Dunluce Castle and White Rocks

Artist(s) : James Howard Burgess (Draughtsman)

View of Dunluce Castle, on the left-hand side, with the White Rocks stretching away in the background.

Inscribed in Image

  • Signature – Drawn by J.H. Burgess. Pub[lishe]d. by M. Ward, Belfast.
  • Caption outside of boundaries of image – Dunluce Castle & White Rocks, Co. Antrim.

Image Details

Genre Landscape
Technique Etchings
Subject(s) Antiquities and archaeological sites, Architecture, Marines, Nature
Geographical Location
  • Dunluce Castle - Castle
  • Antrim - County
  • Ulster - Province
Keywords(s) Castles, Cliffs, Ruins, Seas
Colour Monochrome
Dimensions 14.5 cm x 23 cm
Published / created 1853

Bibliographical Details

Travel Account Illustrations of the North of Ireland
Contributor(s)
Print or manuscript Print
Location of image in copy p. 47
Source copy National Library of Ireland J 91411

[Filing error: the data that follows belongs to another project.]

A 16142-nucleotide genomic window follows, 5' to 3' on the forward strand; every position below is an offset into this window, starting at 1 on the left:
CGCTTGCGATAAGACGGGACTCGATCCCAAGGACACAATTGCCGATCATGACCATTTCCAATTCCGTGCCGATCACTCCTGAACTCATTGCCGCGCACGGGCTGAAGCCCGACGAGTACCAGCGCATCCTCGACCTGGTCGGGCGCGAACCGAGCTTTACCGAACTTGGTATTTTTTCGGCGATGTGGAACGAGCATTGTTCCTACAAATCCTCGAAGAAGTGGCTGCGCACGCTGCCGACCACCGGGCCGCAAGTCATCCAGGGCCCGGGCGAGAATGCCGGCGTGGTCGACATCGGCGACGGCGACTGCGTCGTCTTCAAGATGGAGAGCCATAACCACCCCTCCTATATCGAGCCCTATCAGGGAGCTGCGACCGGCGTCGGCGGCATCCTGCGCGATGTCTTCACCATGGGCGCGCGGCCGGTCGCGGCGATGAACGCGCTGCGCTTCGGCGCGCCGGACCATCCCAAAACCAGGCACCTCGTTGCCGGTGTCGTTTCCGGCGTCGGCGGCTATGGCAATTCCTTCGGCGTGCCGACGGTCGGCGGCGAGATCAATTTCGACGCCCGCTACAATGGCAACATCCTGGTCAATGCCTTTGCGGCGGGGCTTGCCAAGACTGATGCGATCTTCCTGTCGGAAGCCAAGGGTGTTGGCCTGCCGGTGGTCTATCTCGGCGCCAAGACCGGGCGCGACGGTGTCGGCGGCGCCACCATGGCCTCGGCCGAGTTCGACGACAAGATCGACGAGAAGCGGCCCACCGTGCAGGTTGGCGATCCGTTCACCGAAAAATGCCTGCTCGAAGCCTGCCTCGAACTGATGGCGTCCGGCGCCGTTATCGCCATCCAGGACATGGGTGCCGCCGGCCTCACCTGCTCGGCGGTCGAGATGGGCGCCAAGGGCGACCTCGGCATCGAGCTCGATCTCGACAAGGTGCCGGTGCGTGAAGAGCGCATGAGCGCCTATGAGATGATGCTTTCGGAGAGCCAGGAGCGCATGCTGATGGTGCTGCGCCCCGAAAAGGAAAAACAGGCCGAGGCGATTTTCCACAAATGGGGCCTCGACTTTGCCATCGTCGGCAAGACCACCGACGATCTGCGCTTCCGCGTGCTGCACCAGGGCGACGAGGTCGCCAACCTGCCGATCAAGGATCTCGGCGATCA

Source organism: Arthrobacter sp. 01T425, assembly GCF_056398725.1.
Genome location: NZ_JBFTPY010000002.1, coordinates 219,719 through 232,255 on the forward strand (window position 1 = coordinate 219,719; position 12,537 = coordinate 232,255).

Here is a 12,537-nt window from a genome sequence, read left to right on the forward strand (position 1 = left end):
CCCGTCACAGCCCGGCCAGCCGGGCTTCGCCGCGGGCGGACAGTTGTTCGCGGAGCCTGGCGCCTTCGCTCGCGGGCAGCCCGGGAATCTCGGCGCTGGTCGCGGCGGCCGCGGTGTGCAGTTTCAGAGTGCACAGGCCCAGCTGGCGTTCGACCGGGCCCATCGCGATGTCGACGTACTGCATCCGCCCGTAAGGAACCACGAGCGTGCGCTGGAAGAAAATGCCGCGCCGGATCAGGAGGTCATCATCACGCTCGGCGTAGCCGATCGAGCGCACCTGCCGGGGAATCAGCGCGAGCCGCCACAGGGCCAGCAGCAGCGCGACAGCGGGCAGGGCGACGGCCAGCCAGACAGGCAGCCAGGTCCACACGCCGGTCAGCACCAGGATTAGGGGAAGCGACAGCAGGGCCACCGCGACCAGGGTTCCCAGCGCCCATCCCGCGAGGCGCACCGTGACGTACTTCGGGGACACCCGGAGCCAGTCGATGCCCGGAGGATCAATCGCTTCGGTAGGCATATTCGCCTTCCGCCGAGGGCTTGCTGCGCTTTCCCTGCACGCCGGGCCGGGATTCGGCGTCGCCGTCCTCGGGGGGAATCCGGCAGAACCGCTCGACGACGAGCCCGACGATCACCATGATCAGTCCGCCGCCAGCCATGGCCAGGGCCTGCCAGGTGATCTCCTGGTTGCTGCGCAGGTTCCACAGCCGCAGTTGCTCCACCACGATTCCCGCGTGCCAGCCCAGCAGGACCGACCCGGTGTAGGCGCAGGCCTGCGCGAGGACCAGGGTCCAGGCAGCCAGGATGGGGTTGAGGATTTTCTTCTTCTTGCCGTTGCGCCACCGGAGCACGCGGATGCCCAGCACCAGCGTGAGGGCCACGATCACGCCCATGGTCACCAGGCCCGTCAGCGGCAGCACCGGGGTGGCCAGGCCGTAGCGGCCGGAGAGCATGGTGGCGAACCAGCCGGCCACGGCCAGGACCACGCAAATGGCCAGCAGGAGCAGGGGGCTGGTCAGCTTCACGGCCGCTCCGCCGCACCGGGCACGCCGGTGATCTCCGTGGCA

Permalink
Rights Courtesy of the National Library of Ireland

Related text from travel account

IMMEDIATELY adjoining DUNLUCE CASTLE, and Two Miles distance from PORT-RUSH, are the curious lofty Headlands of Limestone, with their remarkable Caves or fissures, formed by the continual surging of the Atlantic. The tourist will be well rewarded by a stroll among these fantastic-shaped excavations, with their pebbly shores. The adjoining Strand, forms a most delightful drive, during the recess of the tide; and in the Summer month, parties of equestrians and others, may be seen taking the advantage which the firm sand affords for such healthful exercise. These Promontories are accustomed haunt of sea-gulls and other birds, and the ledges of rocks are at some seasons, literally covered with their snowy plumage, and the air is rent by their terrific shrieks. The principal headland is called “Long Gilbert,” and being the easiest of ascent, is much in request by pic-nic parties from adjoining bathing lodges. Immediately opposite in the bay, three miles distance, are the immense rocks called the Skerries, rising full 80 feet above the waters, and forming a complete breakwater for vessels at anchorage there. It has been affirmed that one of the Spanish Armada, in wandering up the Coast, with hostile feelings towards the fortifications of Dunluce, was completely wrecked on the most eastward of these Islands. [p. 46]
Dunluce Castle and White Rocks